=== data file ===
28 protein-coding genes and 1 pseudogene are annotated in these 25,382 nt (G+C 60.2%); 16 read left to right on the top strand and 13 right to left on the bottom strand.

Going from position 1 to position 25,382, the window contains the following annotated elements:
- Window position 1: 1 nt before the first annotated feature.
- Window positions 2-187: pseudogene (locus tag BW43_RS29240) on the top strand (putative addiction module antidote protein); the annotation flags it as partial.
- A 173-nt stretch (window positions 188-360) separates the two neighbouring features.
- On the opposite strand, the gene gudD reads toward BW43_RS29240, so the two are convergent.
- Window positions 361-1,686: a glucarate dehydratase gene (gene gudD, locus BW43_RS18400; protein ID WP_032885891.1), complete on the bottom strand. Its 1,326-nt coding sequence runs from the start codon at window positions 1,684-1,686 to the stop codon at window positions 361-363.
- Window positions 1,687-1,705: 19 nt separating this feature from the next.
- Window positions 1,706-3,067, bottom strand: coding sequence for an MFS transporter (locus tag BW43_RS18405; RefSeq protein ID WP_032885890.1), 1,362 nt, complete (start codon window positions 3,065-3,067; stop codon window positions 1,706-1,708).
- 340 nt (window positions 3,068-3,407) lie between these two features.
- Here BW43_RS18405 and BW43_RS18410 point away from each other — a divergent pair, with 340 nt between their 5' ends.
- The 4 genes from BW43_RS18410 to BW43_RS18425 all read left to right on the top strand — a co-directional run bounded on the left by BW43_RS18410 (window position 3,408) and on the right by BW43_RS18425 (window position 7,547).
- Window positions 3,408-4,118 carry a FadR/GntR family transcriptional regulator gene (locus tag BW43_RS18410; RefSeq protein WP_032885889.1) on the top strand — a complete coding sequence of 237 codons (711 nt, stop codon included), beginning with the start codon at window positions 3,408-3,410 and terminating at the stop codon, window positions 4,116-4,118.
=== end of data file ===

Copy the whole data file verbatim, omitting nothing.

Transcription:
28 protein-coding genes and 1 pseudogene are annotated in these 25,382 nt (G+C 60.2%); 16 read left to right on the top strand and 13 right to left on the bottom strand.

Going from position 1 to position 25,382, the window contains the following annotated elements:
- Window position 1: 1 nt before the first annotated feature.
- Window positions 2-187: pseudogene (locus tag BW43_RS29240) on the top strand (putative addiction module antidote protein); the annotation flags it as partial.
- A 173-nt stretch (window positions 188-360) separates the two neighbouring features.
- On the opposite strand, the gene gudD reads toward BW43_RS29240, so the two are convergent.
- Window positions 361-1,686: a glucarate dehydratase gene (gene gudD, locus BW43_RS18400; protein ID WP_032885891.1), complete on the bottom strand. Its 1,326-nt coding sequence runs from the start codon at window positions 1,684-1,686 to the stop codon at window positions 361-363.
- Window positions 1,687-1,705: 19 nt separating this feature from the next.
- Window positions 1,706-3,067, bottom strand: coding sequence for an MFS transporter (locus tag BW43_RS18405; RefSeq protein ID WP_032885890.1), 1,362 nt, complete (start codon window positions 3,065-3,067; stop codon window positions 1,706-1,708).
- 340 nt (window positions 3,068-3,407) lie between these two features.
- Here BW43_RS18405 and BW43_RS18410 point away from each other — a divergent pair, with 340 nt between their 5' ends.
- The 4 genes from BW43_RS18410 to BW43_RS18425 all read left to right on the top strand — a co-directional run bounded on the left by BW43_RS18410 (window position 3,408) and on the right by BW43_RS18425 (window position 7,547).
- Window positions 3,408-4,118 carry a FadR/GntR family transcriptional regulator gene (locus tag BW43_RS18410; RefSeq protein WP_032885889.1) on the top strand — a complete coding sequence of 237 codons (711 nt, stop codon included), beginning with the start codon at window positions 3,408-3,410 and terminating at the stop codon, window positions 4,116-4,118.